The car driven by the young couple that is vandalized and then finally destroyed by the bikers is a 1959 Chevrolet Bel Air Sedan, also pretuned to look like a hot-rod car with fake fuel injection stacks, fatter tires and a flame red paint job.
Of the motorcycles that appear in the film, 14 were Kawasaki Kz1000 donated by a local Kawasaki dealer. All were modified in appearance by Melbourne business La Parisienne—one as the MFP bike ridden by 'The Goose' and the balance for members of the Toecutter's gang, played in the film by members of a local Victorian motorcycle club, the Vigilanties.
By the end of filming, fourteen vehicles had been destroyed in the chase and crash scenes, including the director's personal Mazda Bongo (the small, blue van that spins uncontrollably after being struck by the Big Bopper in the film's opening chase).
Originally the filming was scheduled to take ten weeks—six weeks of first unit, and four weeks on stunt and chase sequences. However four days into shooting, Rosie Bailey, who was originally cast as Max's wife, was injured in a bike accident. Production was halted and Bailey was replaced by Joanne Samuel, causing a delay of two weeks.
In the end, the shoot took six weeks over November and December 1977 with a further six weeks second unit. The unit reconvened two months later and spent another two weeks doing second unit shots and re-staging some stunts in May 1978.
Shooting took place in and around Melbourne. Many of the car chase scenes for Mad Max were filmed near the town of Little River, just north of Geelong. The early town scenes with the Toe Cutter Gang were filmed in the main street of Clunes, just north of Ballarat. Much of the streetscape remains unchanged. Some scenes were filmed at Tin City at Stockton Beach. The "execution of the mannequin" scene was filmed at Seaford Beach in Seaford, Victoria.
The film's post-production was done at a friend's apartment in North Melbourne, with Wilson and Kennedy editing the film in the small lounge room on a home-built editing machine that Kennedy's father, an engineer, had designed for them. Wilson and Kennedy also performed sound editing there.
Tony Patterson edited the film for four months, then had to leave because he was contracted to make Dimboola. George Miller took over editing with Cliff Hayes and they worked on it for three months. Kennedy and Miller did the final cut.
The musical score for Mad Max was composed and conducted by Australian composer Brian May (not to be confused with the guitarist of the English rock band Queen). George Miller wanted a gothic, Bernard Herrmann–type score and hired May after hearing his work for Patrick (1978). "With the little budget that we had we went ahead and did it, and spent a lot of time on it," said May. "George was marvelous to work with; he had a lot of ideas about what he wanted although he wasn’t a musician." A soundtrack album was released in 1980 by Varèse Sarabande.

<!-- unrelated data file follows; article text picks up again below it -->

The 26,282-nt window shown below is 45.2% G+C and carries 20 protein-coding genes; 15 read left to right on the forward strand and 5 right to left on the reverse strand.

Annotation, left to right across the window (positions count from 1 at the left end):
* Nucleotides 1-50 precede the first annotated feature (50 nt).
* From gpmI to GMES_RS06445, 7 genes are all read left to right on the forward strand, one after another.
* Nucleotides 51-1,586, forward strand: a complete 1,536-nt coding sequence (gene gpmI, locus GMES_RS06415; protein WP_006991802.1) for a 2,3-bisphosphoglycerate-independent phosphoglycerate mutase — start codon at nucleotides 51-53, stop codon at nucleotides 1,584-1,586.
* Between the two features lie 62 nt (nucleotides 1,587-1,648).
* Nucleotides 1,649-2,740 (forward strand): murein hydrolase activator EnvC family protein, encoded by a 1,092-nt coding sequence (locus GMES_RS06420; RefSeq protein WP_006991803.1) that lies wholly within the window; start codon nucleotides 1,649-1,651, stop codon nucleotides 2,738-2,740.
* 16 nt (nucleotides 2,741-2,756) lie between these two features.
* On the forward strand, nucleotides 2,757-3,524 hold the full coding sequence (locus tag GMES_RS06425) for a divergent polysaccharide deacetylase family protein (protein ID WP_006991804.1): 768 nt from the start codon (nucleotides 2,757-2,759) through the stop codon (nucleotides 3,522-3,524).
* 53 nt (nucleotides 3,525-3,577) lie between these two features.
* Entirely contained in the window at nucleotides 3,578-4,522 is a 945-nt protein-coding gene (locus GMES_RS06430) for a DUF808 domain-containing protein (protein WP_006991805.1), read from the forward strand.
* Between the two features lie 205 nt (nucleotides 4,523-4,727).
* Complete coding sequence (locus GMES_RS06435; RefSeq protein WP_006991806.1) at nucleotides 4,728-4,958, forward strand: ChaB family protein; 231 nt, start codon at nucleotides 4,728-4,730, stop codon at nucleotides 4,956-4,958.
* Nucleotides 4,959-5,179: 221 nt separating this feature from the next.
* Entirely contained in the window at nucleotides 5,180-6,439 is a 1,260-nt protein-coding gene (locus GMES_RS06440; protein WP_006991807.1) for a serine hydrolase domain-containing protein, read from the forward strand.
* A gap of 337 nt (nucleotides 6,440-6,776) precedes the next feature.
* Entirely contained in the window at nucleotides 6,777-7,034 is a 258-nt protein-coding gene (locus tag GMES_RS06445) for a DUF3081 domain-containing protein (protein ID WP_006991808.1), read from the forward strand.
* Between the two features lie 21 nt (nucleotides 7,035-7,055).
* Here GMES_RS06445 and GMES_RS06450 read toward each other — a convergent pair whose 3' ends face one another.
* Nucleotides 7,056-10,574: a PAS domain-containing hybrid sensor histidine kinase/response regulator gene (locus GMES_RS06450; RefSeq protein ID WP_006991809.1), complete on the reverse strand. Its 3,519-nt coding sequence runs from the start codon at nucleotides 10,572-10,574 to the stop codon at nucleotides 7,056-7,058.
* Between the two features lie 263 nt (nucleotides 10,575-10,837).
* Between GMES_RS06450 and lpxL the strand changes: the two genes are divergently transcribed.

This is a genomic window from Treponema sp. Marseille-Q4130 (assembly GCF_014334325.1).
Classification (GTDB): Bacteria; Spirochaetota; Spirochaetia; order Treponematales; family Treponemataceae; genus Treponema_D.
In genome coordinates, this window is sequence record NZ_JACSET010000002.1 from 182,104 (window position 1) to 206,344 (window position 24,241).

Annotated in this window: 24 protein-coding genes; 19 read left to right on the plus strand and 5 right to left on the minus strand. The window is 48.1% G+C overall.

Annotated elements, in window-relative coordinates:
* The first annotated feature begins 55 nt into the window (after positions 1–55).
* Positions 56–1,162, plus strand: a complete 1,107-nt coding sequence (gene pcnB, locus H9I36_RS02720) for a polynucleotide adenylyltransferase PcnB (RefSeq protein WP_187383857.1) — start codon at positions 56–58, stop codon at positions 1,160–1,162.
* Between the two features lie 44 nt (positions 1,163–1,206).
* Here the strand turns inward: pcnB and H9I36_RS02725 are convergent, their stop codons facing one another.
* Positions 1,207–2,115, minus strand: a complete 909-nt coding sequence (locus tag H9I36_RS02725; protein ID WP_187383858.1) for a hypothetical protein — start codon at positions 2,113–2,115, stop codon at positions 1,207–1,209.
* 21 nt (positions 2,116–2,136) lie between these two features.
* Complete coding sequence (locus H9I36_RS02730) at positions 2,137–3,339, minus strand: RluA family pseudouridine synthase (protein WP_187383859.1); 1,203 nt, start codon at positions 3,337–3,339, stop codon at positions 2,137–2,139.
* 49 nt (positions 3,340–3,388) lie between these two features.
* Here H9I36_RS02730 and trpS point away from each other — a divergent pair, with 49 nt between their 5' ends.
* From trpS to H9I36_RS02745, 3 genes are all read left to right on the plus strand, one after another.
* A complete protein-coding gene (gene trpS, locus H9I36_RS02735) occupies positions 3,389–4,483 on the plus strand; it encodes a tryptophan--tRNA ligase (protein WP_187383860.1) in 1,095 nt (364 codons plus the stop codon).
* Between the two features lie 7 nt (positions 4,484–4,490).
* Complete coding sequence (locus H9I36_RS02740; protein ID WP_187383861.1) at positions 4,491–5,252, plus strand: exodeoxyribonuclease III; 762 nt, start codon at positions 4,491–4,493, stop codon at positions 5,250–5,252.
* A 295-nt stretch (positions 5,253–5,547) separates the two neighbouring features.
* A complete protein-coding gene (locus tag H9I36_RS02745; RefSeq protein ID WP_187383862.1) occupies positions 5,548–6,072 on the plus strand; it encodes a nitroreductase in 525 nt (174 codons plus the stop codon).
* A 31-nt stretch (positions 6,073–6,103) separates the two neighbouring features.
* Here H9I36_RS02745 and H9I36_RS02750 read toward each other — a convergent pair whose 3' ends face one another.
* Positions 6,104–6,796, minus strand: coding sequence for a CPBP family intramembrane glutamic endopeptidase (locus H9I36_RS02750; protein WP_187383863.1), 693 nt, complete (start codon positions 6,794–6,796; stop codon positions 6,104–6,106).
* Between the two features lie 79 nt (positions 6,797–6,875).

When shown in the United States during 1980, the original Australian dialogue was redubbed by an American crew. American International Pictures distributed this dub after it underwent a management re-organisation. Much of the Australian slang and terminology was also replaced with American usages (examples: "Oi!" became "Hey!", "See looks!" became "See what I see?", "windscreen" became "windshield", "very toey" became "super hot", and "proby"—probationary officer—became "rookie"). AIP also altered the operator's duty call on Jim Goose's bike in the beginning of the film (it ended with "Come on, Goose, where are you?"). The only dubbing exceptions were the voice of the singer in the Sugartown Cabaret (played by Robina Chaffey), the voice of Charlie (played by John Ley) through the mechanical voice box, and Officer Jim Goose (Steve Bisley), singing as he drives a truck before being ambushed. Since Mel Gibson was not well known to American audiences at the time, trailers and television spots in the United States emphasised the film's action content.
The original Australian dialogue track was finally released in North America in 2000 in a limited theatrical reissue by MGM, the film's current rights holders. It has since been released in the U.S. on DVD with the U.S. and Australian soundtracks on separate tracks.
New Zealand and Sweden banned the film, the former due to the scene where Goose is burned alive inside his vehicle. It mirrored an incident with a real gang shortly before the film's release. It was later shown in New Zealand in 1983 after the success of the sequel, with an 18 certificate. The ban in Sweden was removed in 2005. The film has been shown on TV since, and is also in video stores.
Upon its release, the film polarised critics. In a 1979 review, the Australian social commentator and film producer Phillip Adams condemned Mad Max, saying that it had "all the emotional uplift of Mein Kampf" and would be "a special favourite of rapists, sadists, child murderers and incipient [Charles] Mansons". After its United States release, Tom Buckley of The New York Times called the film "ugly and incoherent". However, Variety magazine praised the directorial debut by Miller. In 2004, The New York Times placed the film on its Best 1000 Movies Ever list.
Mad Max grossed A$5,355,490 at the box office in Australia and over US$100 million worldwide. For twenty years the film had the highest profit-to-cost ratio of any motion picture, conceding the record to The Blair Witch Project in 1999. The film was awarded three Australian Film Institute Awards in 1979 (for editing, sound, and musical score). It was also nominated for Best Film, Best Director, Best Original Screenplay, and Best Supporting Actor (Hugh Keays-Byrne) by the American Film Institute. The film also won the Special Jury Award at the Avoriaz Fantastic Film Festival.